Readers like you keep news free for everyone.

More than 5,000 readers have already pitched in to keep free access to The Journal.

For the price of one cup of coffee each week you can help keep paywalls away.

Support us today
Not now
Tuesday 6 June 2023 Dublin: 14°C
# beneath the waves
Like swimming in Ireland? The bathing water is classified as 'poor' in these locations...
Irish Water is pledging to clean up seven of our least tempting bathing areas.

Updated at 8am

IRISH WATER HAS pledged to clean up our worst bathing waters after seven of the country’s bathing spots were described as ‘poor’.

The latest EPA Bathing Water Quality Report was published yesterday, and included a number of beaches where there was sewage in the water.

In response, Irish Water said that the “failing” beaches in many instances are because of sewage discharges where the infrastructure is inadequate.

Poor water

The bathing waters which have been classified as ‘Poor’ are:

  • Front Strand Beach, Youghal, Co Cork
  • South Beach, Rush, Co Dublin
  • Ballyloughane Beach, Galway City
  • Clifden Beach, Co Galway
  • Ardmore Beach, Waterford
  • Lilliput, Lough Ennel, Co Westmeath
  • Duncannon, Co. Wexford

Irish Water projects are already underway to bring these sites up to the required standards as soon as possible.

Irish Water said this problem highlights how years of under-investment in providing adequate waste water collection and treatment “has presented a risk to the quality of nearby bathing waters”.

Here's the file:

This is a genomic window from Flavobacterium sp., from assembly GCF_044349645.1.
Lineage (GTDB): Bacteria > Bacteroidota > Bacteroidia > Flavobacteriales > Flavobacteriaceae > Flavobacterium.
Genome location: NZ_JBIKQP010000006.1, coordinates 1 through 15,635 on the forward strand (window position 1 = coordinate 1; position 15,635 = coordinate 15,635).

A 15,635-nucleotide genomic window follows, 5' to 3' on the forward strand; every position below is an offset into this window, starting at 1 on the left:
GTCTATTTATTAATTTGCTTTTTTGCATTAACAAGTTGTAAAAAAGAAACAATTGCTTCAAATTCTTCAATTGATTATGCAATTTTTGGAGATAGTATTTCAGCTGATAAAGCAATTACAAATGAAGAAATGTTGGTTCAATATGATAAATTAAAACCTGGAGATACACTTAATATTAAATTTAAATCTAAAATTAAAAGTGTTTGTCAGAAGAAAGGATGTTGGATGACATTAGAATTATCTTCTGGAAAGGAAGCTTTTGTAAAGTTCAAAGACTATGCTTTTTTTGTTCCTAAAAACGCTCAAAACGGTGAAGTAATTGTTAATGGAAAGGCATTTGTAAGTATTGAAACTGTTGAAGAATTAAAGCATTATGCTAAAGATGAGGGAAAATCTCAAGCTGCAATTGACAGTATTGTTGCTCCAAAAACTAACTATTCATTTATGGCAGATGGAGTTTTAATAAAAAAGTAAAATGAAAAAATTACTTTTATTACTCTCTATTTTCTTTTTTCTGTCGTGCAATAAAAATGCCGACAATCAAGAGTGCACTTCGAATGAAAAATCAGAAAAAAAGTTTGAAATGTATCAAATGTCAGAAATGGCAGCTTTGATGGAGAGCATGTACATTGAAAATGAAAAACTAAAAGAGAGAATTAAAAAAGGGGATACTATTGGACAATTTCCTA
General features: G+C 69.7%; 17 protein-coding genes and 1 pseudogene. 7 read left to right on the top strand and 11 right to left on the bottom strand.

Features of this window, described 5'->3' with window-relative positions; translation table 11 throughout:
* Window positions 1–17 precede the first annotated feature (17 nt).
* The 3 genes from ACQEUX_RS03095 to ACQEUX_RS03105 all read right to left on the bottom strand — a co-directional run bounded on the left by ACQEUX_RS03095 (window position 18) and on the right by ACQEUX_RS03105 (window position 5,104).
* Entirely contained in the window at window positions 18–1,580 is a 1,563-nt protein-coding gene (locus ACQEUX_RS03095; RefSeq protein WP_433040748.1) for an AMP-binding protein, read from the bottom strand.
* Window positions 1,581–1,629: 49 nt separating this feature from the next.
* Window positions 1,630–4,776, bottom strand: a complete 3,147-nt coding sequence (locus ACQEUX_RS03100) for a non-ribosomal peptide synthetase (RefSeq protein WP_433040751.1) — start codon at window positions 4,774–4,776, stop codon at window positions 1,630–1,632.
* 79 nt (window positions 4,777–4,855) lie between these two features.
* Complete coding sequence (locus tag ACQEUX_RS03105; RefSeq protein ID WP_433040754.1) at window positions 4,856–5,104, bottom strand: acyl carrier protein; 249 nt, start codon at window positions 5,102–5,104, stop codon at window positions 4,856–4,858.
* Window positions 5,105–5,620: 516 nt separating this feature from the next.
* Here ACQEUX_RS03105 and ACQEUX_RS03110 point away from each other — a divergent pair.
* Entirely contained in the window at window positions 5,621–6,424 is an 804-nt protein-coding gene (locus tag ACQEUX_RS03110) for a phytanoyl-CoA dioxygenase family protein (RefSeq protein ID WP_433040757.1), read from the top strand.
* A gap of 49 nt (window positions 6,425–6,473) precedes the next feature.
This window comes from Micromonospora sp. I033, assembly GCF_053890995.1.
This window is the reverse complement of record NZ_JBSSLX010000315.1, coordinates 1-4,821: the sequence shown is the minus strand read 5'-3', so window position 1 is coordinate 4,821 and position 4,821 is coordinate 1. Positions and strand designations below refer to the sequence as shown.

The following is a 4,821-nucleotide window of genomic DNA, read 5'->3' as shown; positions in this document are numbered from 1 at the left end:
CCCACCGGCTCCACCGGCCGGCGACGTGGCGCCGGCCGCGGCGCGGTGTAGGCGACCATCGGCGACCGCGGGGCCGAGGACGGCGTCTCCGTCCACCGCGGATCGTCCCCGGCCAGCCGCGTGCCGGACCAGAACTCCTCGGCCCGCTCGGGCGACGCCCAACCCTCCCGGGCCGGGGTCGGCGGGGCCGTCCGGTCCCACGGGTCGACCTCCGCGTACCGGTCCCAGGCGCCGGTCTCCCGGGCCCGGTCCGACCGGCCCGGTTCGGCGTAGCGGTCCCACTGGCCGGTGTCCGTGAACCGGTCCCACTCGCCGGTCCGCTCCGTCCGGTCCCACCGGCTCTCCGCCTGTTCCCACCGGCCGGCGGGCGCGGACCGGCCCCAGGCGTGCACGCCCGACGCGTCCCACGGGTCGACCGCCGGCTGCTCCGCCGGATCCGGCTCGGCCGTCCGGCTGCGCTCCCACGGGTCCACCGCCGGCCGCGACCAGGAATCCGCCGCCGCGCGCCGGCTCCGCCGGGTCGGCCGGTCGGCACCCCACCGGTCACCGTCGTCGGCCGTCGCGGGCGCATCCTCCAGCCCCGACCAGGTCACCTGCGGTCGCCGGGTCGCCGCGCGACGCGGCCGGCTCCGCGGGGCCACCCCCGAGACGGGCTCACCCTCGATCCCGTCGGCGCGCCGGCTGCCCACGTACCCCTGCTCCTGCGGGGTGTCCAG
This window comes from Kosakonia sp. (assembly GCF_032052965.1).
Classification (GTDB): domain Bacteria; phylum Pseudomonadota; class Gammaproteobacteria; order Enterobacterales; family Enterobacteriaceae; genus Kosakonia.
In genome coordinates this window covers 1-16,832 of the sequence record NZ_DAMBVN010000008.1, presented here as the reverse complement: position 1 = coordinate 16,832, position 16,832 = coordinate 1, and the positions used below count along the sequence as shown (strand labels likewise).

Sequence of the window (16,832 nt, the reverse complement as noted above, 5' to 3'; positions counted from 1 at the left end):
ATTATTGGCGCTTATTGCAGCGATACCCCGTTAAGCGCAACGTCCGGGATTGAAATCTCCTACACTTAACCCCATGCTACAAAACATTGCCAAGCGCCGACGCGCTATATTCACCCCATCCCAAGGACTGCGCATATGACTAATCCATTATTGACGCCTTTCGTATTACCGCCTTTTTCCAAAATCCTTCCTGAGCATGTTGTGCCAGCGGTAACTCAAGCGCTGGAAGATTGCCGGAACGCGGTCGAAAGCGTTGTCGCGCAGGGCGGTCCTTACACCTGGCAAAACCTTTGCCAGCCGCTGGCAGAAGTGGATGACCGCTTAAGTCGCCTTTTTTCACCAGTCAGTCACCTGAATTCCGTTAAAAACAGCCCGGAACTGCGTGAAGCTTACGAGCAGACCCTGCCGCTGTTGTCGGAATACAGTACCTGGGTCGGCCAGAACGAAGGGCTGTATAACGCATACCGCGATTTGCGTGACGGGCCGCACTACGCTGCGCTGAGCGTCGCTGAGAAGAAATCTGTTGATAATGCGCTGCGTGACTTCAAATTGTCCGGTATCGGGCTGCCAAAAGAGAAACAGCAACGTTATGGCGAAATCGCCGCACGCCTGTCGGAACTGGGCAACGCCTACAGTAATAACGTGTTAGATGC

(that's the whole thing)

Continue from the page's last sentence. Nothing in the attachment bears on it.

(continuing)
It added that Irish Water is focused on addressing the fact that 44 towns around the country that have no waste water treatment at all.

Jerry Grant, Head of Asset Management at IW, said:

It is not acceptable in a modern economy that so many of our towns are discharging raw sewage directly into the environment and that so many of our waste water treatment plants fail to regularly operate to environmental standards.

Bills bills bills

The first Irish Water bills recently landed in the letterboxes of some households. Grant said that customer revenue will be invested to improve wastewater treatment capacity and effluent discharge standards across the entire network, “but in particular where the complete lack of treatment is impacting the local environment and the local economy”.

He said that billions are needed to be invested in the Irish Water infrastructure, and that its utility model allows it to borrow money from capital markets and invest it in essential infrastructure improvements.

Some of these projects are expected to be completed as early as this summer, and other works are being progressed this year.

The Front Strand Beach, Youghal is 90% complete with the main construction delayed due to a road collapse, it said.

Quiz: Can you tell where these Irish beaches are?>

Your Voice
Readers Comments